By: Jedy Chen
Imagine a virtual reality world, instead of being constrained within a tiny headset, is projected onto a real physical space. You can walk around inside this giant living space and interact with all the digital elements with your bare hands and naked eyes. Connected Worlds is such an immersive interactive installation. In this September, I was invited as a maker to attend Maker Faire 2015 in the New York Hall of Science, where I witnessed the magic of Connected Worlds.
There are six ecosystems spreading out across massive screens, connected by a 3,000-square-foot interactive floor. A 45 foot high virtual waterfall sits between two walls, which is water source for the entire virtual world. Audience can relocate positions of the logs on the ground, diverting or routing the stream to flow into different ecosystems. With fixed amount of water resource, visitors have to manage the water, preventing the situation where one habitat is too dry while another is booming.
What Connected Worlds impressed me most is its power of echoing our deepest desire. I would like to touch on with my friend’s experience of playing Connected Worlds. When my friend approached the wall and held his arm out in the screen, a digital seed began materialized above his palm, twirling inside a translucent bubble and changing colors. When his hand dropped down, the seed also float into the ground and a plant sprinted and thrived within seconds. Watching this, my friends could not help exclaiming: My childhood fantasy finally come true! This experience vividly illustrates the concept from objective thinking, “cause efficacy”, which “emerges from the past, as the bonds that direct us in experiencing the present”. Pulling something out of thin air is a prevalent dream influenced by fairy tales and fantasy novels. We can hardly realize it in real life. However, instead of vanishing, it is buried deep in our consciousness. Because of its scarcity and unattainability, such childhood memories are constantly strengthened, bonding to us and affecting our behavior at present. That explained our great joy when such desire is met.
This experience is also a good example of the game theory from our recent reading. A successful game like this, instead of defining audience’s behavior by rules, responses to player’s “preferred outcome” in “particular situation”. The primary interaction in Connected Worlds, holding out hands, is intuitive for players, which endows them with completely freedom and seamless experience.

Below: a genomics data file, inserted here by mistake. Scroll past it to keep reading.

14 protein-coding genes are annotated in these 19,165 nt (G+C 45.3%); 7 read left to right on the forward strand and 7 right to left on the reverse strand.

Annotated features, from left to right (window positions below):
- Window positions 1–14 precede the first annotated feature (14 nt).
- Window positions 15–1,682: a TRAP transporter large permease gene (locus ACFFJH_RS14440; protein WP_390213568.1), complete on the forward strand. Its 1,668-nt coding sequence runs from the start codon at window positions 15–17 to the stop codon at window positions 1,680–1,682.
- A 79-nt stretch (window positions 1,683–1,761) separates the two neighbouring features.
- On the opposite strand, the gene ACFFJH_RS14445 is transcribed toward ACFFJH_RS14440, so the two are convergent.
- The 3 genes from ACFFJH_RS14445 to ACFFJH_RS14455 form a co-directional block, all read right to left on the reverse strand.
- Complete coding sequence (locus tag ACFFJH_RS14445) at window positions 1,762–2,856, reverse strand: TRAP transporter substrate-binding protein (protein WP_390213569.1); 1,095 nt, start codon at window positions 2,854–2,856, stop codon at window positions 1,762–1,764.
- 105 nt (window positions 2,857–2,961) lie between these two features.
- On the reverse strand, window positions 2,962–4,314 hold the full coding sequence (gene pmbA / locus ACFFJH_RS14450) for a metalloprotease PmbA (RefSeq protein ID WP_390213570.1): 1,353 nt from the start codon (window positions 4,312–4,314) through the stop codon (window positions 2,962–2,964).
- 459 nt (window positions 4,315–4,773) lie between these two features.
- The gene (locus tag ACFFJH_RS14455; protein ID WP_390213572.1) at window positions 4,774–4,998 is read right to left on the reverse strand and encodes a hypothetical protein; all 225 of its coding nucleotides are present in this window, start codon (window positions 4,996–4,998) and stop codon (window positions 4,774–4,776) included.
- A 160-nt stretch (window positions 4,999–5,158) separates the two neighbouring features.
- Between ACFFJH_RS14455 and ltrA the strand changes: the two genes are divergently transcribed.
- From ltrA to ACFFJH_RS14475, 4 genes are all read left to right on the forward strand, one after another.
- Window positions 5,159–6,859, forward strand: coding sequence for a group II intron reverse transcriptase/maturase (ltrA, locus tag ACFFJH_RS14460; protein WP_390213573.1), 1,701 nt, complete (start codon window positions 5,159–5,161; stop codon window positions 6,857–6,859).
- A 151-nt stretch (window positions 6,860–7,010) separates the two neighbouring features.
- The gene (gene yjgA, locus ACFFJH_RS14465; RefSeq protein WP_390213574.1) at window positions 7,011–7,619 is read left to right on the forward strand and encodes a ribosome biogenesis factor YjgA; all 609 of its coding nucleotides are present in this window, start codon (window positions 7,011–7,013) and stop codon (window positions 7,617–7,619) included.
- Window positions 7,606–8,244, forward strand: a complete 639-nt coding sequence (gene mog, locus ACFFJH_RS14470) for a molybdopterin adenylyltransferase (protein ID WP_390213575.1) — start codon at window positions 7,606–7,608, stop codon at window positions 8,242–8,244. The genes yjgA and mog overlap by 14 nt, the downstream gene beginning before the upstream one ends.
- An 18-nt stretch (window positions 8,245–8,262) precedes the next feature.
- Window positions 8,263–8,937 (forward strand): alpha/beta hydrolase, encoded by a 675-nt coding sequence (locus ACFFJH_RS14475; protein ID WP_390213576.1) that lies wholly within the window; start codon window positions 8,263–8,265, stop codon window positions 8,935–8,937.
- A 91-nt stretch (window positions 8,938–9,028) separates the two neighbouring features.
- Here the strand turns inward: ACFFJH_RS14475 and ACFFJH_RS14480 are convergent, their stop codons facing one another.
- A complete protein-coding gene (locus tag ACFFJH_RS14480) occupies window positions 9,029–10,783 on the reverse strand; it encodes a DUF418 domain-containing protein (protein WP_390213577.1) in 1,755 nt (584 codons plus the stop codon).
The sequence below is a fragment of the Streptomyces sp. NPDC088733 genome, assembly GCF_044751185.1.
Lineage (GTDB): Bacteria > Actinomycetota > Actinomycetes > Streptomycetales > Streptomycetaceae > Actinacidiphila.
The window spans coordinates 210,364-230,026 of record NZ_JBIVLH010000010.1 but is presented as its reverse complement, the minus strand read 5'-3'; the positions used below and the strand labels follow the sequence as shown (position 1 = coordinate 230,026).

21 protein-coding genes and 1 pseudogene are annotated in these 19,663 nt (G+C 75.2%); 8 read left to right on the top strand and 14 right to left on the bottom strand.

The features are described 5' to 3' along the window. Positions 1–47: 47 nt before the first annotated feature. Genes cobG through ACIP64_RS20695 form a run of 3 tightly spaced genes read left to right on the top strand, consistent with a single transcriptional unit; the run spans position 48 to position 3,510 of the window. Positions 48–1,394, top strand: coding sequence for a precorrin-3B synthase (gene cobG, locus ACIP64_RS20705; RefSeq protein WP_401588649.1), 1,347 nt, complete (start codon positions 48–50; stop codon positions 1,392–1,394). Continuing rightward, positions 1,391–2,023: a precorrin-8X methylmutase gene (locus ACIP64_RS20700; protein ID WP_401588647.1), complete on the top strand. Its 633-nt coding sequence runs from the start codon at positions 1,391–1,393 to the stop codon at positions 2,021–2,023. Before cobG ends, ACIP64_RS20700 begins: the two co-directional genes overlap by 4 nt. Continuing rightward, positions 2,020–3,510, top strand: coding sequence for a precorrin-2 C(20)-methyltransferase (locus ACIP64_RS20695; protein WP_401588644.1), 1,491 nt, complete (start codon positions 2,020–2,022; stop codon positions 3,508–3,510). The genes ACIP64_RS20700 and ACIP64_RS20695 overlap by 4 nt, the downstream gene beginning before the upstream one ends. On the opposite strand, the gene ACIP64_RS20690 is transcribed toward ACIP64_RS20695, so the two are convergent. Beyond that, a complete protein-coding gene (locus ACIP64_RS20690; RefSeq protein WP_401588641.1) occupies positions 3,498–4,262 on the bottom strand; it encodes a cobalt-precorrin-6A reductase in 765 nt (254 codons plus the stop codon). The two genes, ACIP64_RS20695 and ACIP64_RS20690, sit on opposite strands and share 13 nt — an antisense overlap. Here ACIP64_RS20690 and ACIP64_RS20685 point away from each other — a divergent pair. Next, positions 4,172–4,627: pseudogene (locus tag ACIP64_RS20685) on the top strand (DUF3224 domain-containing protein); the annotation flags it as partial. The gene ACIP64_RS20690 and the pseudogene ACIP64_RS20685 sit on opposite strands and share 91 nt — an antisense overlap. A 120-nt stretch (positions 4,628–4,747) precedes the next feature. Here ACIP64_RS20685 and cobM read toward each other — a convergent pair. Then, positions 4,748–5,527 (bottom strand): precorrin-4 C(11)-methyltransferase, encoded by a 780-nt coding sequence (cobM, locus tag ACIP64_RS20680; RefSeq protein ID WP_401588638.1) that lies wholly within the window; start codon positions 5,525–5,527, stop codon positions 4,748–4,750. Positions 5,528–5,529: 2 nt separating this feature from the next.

Apart from that, Connected Worlds is an installation possessing all the merits of panorama. Utilizing the power of panorama, audience can fully engaged in an immersive theater-like installation. With a school of perspectives to choose, they can “decide the parts to which it is going to pay the greatest attention”. Each part of the wall tells a different story of the water cycle system. For instance, desert, mountain valley, plains, reservoir, jungle and wetlands. Visitors are forced to use their imagination to predict the impact of the water change in one environment to the entire system. Animals and seeds from different ecosystems may even migrate, leading audience’s eye to shift between each stories. It is like event-generating games or narratives, revealing the whole story little by little, providing fulfillment when anticipations are met or challenged. Such active engagement and full attention trigger audience’s curiosity to explore further plots, maximizing their understanding of ecology in a dynamic environment, sustainability from a systems-thinking perspective, and the future of interactive education.
If we compare Connected Worlds and current virtual reality techniques, the flaws of VR become obvious. The first one is users’ discomfort when putting on all the VR devices. Wearing the clunky headset wears is like wearing a helmet, which is definitely not a free or nature state for users. Not to mention the wires hanging on the headset that constrain users’ movement. The second flaw is motion sickness, like headache, stomach awareness, nausea, which is due to latency and low fresh rate of the device. Assuming that these two flaws will eventually be solved with the development of technique, the third defect, spatial disorientation, will constantly accompany VR. VR applications have a really high site requirement. If users need to move around, no obstacles can be placed nearby. Otherwise users should wear some protectors like Omni. VR tries hard to replace the reality with the virtual world. However, audience still tend to be alert to what happened in the real world in case they being hurt by instability of the VR system. Such disoriented feeling or distraction from VR will alienate audience from the immersive VR world.
Contrary to VR, Connected Worlds represents the unique characteristic of panorama that audience can “experience the sensation of being in two places at the same time”. The proportion of these two places is so balance that it’s not necessary for audience to try hard to forget the reality. The real world acts as vital as the virtual one in the context and the story-telling. In this sense, Augmented Reality seems to have more potential market in the future.
In addition to that, like what Soke said, “The panorama satisfies the human desire to take possession of nature”. While in VR, lacking comprehensive senses apart from sight and audition, audience can easily feel lost in a way that everything he/she owns in the virtual world cannot be perceived with body. Their imagination loses reference from the physical world and become illusory and vague.
1 Dinkla, Soke. “The Art of Narrative – Towards the Floating Work of Art.” 2001.
2 Barker, Timothy. “Objects and Interaction.” 2011.
3 Simons, Jan. “Narrative, Game, and Theory.” 2007.
4 “Connected Worlds”. Official Website of Design I/O. <[http://design-io.com/projects/ConnectedWorlds/]>